Local Bees?

Sister Queens
Sister Queens (same mother)

There are some confusing messages out there in beekeeper-land regarding bee types, imports and so forth. In a world where the news that gets picked up is the one delivered in the loudest voice, sometimes accepted truths are just opinions. Nothing wrong with opinions, I have a few of my own, but the hard part is embracing that diversity. You keep your bees your way, and I’ll keep mine my way; hopefully, we don’t have to hurl abuse at each other. Ultimately the bees will show us the truth.

European Black Bee

One topic that I always find fascinating is the circular argument about the so-called ‘native black bee’ – Apis mellifera mellifera (Amm). It goes something like this:

  • they are the native sub-species in the UK
  • therefore they are best adapted to our conditions
  • so any other bee is sub-optimal
  • and we should try to purify the race, in some echo of Nazi Germany in the 1930s

How about selecting from your best queens – the ones that do best for you? By ‘best’ I mean by whatever criteria you choose for yourself. It could be a financial thing, or an easy life thing, or whatever.

Conservation and Farming

There is a clash between the ‘conservation’ and ‘farming’ agendas. The former desires racial purity. The latter may be on a large or small scale and is about the productivity of the bees. They are both right. We should try to conserve the different sub-species of the honeybee, just as we should preserve all life on our planet. 

Farming is much maligned but, trust me, we’d miss it. The bee farmers I know love bees and wildlife. They choose to work long hours outside because they love to be closely connected to the natural world. The better they look after their livestock, the better they will do. They choose the bees that work best for them, regardless of the colour or type of bee. Sometimes that is Amm, sometimes not. Many employ staff from Eastern Europe. Those people are not feeling very welcome in a post-Brexit society. 

Blame the foreigners

Another well-rehearsed script is the one that blames all problems, such as defensive behaviour, low resistance to disease etc. on the impure foreign genes brought in from outside. If only we could turn back the clock and have our black bees dominate the land, we would thrive and prosper. Interestingly nature has a tendency to promote diversity. Evolution works that way. Humans forget that they are part of nature too; what we do is not something separate from the rest of life on earth. We move bees (amongst many other things), birds move seeds – it’s all nature.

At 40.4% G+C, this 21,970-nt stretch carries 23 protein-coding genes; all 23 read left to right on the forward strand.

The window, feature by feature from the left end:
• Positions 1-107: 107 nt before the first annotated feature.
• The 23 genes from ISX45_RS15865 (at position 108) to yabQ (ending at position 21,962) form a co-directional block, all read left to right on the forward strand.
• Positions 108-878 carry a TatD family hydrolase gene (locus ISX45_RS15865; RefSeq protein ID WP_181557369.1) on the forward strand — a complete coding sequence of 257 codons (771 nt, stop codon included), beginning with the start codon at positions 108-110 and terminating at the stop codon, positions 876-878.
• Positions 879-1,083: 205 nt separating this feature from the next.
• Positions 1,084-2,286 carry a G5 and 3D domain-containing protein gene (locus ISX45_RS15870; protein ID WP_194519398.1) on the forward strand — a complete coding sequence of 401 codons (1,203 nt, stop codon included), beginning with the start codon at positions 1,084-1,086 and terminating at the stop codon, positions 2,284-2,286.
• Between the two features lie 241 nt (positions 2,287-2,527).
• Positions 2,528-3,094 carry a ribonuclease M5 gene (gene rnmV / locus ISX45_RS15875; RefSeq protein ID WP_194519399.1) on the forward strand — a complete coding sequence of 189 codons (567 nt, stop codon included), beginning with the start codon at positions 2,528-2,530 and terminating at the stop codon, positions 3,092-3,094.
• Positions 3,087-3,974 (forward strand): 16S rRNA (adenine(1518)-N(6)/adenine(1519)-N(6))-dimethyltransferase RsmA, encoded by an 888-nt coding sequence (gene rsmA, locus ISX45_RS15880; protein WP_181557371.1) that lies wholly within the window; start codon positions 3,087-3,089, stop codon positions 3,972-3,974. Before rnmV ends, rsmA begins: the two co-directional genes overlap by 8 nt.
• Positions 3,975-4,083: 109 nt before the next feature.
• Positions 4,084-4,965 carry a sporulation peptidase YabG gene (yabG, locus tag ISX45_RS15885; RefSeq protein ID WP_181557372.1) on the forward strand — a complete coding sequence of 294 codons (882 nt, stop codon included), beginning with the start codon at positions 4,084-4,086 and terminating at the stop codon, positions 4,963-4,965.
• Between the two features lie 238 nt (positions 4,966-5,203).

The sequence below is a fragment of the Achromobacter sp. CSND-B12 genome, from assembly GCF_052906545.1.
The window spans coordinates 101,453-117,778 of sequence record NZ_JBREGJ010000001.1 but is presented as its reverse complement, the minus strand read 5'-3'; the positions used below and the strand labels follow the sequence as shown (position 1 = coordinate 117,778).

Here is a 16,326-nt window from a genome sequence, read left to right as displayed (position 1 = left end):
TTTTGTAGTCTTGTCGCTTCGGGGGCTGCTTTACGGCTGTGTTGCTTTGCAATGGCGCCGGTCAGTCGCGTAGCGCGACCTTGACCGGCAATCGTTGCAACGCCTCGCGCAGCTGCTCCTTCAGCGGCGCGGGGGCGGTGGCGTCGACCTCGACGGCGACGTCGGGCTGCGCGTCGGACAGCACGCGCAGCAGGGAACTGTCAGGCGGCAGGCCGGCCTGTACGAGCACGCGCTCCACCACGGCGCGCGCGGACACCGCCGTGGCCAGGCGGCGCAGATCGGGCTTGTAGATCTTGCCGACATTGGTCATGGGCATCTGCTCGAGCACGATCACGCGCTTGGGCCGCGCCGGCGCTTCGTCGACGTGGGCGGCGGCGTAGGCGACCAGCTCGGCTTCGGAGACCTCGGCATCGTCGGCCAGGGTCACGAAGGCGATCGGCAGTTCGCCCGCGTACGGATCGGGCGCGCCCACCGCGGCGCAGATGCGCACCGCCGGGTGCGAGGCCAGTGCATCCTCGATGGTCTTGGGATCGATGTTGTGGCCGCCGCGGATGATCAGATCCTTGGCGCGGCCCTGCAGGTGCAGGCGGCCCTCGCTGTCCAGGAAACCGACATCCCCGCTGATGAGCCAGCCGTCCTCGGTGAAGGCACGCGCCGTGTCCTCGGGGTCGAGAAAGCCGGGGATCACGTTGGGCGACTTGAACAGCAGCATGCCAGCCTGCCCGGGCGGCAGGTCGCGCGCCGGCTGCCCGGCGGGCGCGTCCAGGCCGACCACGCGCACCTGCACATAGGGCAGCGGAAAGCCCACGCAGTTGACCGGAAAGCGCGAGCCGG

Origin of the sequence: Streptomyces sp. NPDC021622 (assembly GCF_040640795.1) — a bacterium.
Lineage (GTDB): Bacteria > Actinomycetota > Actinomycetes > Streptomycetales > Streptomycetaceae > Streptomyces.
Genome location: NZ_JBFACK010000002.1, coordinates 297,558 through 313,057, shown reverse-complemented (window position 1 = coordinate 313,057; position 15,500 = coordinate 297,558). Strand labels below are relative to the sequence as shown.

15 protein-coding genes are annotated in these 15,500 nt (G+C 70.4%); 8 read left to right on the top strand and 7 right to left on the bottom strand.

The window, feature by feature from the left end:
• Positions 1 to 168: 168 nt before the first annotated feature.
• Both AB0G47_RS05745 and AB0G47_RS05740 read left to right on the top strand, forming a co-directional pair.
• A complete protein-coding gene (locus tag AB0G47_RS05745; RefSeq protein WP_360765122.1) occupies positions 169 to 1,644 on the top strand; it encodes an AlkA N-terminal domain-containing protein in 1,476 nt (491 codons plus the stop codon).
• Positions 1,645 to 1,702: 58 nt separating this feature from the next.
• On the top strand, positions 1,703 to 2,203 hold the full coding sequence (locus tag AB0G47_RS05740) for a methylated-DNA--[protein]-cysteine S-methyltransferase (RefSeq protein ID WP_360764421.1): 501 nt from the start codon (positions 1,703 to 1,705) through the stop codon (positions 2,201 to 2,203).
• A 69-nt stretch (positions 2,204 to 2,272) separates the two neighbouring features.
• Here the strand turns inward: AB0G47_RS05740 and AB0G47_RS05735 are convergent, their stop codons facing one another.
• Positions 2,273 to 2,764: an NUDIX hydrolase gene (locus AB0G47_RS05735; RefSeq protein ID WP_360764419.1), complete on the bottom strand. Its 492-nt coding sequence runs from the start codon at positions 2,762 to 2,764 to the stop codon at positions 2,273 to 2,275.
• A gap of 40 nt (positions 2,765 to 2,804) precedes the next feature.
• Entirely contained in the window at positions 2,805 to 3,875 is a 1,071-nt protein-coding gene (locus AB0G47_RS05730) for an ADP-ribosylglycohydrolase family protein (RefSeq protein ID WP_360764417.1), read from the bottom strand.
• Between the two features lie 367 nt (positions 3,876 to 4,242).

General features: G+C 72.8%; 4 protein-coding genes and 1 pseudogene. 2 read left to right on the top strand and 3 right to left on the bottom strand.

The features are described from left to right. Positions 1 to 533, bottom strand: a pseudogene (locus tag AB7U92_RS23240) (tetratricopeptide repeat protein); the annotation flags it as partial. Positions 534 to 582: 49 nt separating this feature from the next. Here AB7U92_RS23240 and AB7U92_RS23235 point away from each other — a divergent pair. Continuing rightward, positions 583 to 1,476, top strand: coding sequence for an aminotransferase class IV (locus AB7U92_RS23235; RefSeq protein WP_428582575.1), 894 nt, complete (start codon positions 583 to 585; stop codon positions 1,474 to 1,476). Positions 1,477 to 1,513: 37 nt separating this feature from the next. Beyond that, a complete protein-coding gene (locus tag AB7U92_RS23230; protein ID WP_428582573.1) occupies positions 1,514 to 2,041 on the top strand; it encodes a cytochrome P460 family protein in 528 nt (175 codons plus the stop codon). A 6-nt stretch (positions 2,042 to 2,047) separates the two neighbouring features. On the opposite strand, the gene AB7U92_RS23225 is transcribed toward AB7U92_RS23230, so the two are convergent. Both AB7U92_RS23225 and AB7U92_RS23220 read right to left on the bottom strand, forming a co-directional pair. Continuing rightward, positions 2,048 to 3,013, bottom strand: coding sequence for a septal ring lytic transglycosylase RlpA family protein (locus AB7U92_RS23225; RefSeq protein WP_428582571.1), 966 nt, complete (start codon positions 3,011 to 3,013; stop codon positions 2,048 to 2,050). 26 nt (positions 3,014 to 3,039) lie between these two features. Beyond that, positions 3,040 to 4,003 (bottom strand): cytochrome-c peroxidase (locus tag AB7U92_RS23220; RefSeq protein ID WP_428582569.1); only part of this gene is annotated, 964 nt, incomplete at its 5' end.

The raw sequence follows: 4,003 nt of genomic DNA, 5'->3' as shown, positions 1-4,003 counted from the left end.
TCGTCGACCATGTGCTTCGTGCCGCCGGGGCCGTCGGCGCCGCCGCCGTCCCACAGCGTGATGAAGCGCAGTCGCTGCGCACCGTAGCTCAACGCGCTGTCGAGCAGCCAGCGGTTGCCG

The climate and vegetation vary enormously even in my tiny corner of the world. I am sure that bees in the west of Ireland and Scotland have a completely different environment to those in Dorset or Sussex. Of course, the climate generally is gradually changing too. It’s getting warmer and wetter where I live.

It seems intuitive that bees imported from far off lands may not do as well as the local bees. I doubt that there is a considerable difference between, say, Denmark, Germany or France and much of the UK. Trade has always gone on with our neighbours, including the movement of bees. However, I can’t imagine that bees from Africa or New Zealand or California would be likely to do as well here. The real problem with importing bees from far off places is the risk of importing exotic pathogens that our bees are not adapted to cope with. 

Self sufficiency

Notwithstanding the above, why import bees from abroad anyway? If beekeepers raise their own queens, they can become self-sufficient, save money and reduce risk. Generally speaking, that’s a good argument, and one firmly pushed by Michael Palmer. As a counter to that, some queens made in warmer countries are from stock taken there from the UK. An example is Murray McGregor, who takes some of his finest Scottish queens to Italy, where they can mate earlier than here. The daughters head packages and nucs which he brings back home for sale at a time when local queens are not yet mated. Demand for these is huge.